Whether you’re a crazed Ben Folds fan, a passive enjoyer of his more popular tunes, or an eager poser trying to impress your Ben Folds fanatic boyfriend/girlfriend, have a look at my Top 30 Ben Folds songs.
Trying to rank songs by one of your favourite artists is a painstaking process. In my case, I had to sift through a collection of Ben Folds and Ben Folds Five CDs and mp3s to re-listen (often several times) to each track I own. In compiling and arranging the list, I considered all Ben Folds and Ben Folds Five tracks that were not covers of other artists, meaning that “Tiny Dancer” and “In Between Days” could not be included.
30. Battle of Who Could Care Less
“It sucks me in when you’re aloof.” There is a pleasing key change right before the Franklin Mint lyric, and buried in the lines of this track is the best-selling album title Whatever and Ever Amen.
29. Hiro’s Song
Released on a Japanese version of Rockin’ the Suburbs, this entertaining Ben Folds ditty tells the silly story of 51 year-old man who leaves his wife for a secretary who went to high school with his daughter.
It seems like many fans love this song because they relate to the concept of just shutting on and off without notice. Defying conventional song patterns with frequent changes and a dramatic lead-in, this first song on The Unauthorized Biography of Reinhold Messner sets the tone for even better music as the album plays on.
27. One Angry Dwarf and 200 Solemn Faces
A revenge anthem for geeky kids (and anyone else who was likely to get beaten up in school), “One Angry Dwarf” is a live favourite due to the aggressive Ben Folds piano percussion.
When you hear Kate, you’ll want to dance like a Peanuts character. This upbeat, poppy tune is a nice complement to some of Ben Folds’ quieter, more pensive tracks. And the choral “Kate!” exclamation is just too fun to be ignored.
25. There’s Always Someone Cooler Than You
Sporting a corny polka beat, this irresistible tune serves up a keen reminder for anyone who’s gotten too big for their britches: indeed, there’s always someone out there cooler than you. In fact, the people cooler than you are the people who aren’t trying so hard to be cool in the first place. This track appears on one of the Ben Folds solo EPs, Sunny 16.
24. Twin Falls
Anyone who flashes back to elementary school to recall long-lost faces in forlorn small towns can relate to “Twin Falls.” Quietly painting a sad portrait of an Idaho town through a fragmented look at a girl without a future, Ben Folds is masterful without even trying. With references to parachutes in gym class and the thumb-pressing 7-UP game, he uses an eerie nostalgia to set a broken mood
Using a harmonica to open into a waltz rhythm, Ben Folds dances with a favourite topic: reflective loss. The “Smoke” sentiment is a stabilizing kind of destruction.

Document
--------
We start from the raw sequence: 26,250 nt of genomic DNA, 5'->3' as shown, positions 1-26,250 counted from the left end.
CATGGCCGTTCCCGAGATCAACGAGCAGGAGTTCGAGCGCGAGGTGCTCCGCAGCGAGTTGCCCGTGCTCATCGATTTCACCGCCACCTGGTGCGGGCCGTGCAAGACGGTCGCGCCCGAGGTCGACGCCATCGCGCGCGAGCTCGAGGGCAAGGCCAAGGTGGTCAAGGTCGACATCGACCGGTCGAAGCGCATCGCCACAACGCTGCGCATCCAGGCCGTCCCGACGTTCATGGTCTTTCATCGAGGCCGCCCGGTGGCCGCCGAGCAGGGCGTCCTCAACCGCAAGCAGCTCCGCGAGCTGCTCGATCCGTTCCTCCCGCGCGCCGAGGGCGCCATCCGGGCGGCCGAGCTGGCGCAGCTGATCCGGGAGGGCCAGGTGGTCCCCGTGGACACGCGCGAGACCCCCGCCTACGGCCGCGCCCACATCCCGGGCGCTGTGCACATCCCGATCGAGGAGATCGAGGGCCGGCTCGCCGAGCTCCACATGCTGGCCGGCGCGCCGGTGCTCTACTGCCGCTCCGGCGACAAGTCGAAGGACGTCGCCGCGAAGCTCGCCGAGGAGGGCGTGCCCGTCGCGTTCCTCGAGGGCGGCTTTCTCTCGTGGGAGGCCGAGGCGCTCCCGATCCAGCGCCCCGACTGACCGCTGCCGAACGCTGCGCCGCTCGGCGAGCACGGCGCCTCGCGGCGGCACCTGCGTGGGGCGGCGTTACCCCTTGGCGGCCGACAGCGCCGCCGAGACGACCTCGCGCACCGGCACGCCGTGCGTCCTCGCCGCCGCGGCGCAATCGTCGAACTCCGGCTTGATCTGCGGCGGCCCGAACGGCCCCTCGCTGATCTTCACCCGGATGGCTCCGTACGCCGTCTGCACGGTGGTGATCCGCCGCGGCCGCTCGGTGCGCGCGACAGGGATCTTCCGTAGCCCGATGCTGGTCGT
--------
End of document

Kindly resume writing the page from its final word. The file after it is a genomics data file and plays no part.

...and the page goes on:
22. Song for the Dumped
Whether you hear the spirited album version or the bitter minor-key version, you know that this is a favourite among Ben Folds Fans for its flippant profanity and angry truthfulness. I mean, who hasn’t wanted to ask for something back from an ex? Everyone’s got his own version of the black t-shirt.
Sustaining the high quality of the Reinhold Messner album, “Mess” is a look at internalized anomie through the lens of a post-relationship funk. This lament moves quickly as the voice acknowledges his vaguely sketched scorched-earth pattern: “There are rooms in this house that I don’t open anymore.”
20. Alice Childress
Lyrically curious, this track is vague enough to allow for useful speculation about marriages, religion, old friends, and what sounds like a life away from what used to be familiar. Unfolding into a resigned sort of wisdom, Ben tells the Alice character: “Alice, the world is full of ugly things that you can’t change. Pretend it’s not that way. It’s my idea of faith.”
19. You to Thank
One of the better tracks on Songs for Silverman, this tune is a brief look at couples who rush into marriage with their unquestioning families orchestrating a grand context for coupledom. Rather the celebrating the impulsive side of young love, Ben Folds addresses what happens after the novelty wears off but before total resentment sets in. There is a sense of mutual pity in the two characters, which will probably give way to messy contempt soon enough.
After spending much time in the Australian city, Ben decided it was worth a song. What Americans may not get about this track is that Australians see Adelaide as a city living in its own time, existing in a bubble. Normally that’s a bad thing, but this track shows how an insular place can sometimes be desirable, like a kind of suspended animation. Ben Folds’ wife, Frally, says hello at the begining of the track.
17. Fred Jones, Pt. 2
Extrapolating on the glimpse of Fred Jones seen in the song “Cigarette,” Ben Folds looks at a middle-aged man who’s become alienated and ignored around his office until he’s eventually asked to leave. Featuring Cake frontman John McCrea, the Ben Folds Live version is sharp – an understated remark on capitalism, even?
16. The Ascent of Stan
The song is mostly critical yet quietly sympathetic at the same time. It addresses ambitions as they affect values: “Once you wanted revolution, now you’re the institution. How’s it feel to be The Man?” This retrospective ballad features a raindropped piano quality that matches the topic well.
15. Zak and Sara
Sonically pleasing, with the fun story of a young ’80s couple to buttress the sound, “Zak and Sara” reminds us all of those boy-girl couples in which you know the girl is just more clever and inventive than her boyfriend.
14. The Last Polka
Reminiscent of other songs that chronicle doomed relationships, like Billy Joel’s “Scenes from an Italian Restaurant,” this Ben Folds number blames neither party. It’s just a failure of marital circumstance, set to an almost vaudevillian tempo. This is, perhaps, a glimpse of what the couple from “You to Thank” might experience fifteen years later.
13. Eddie Walker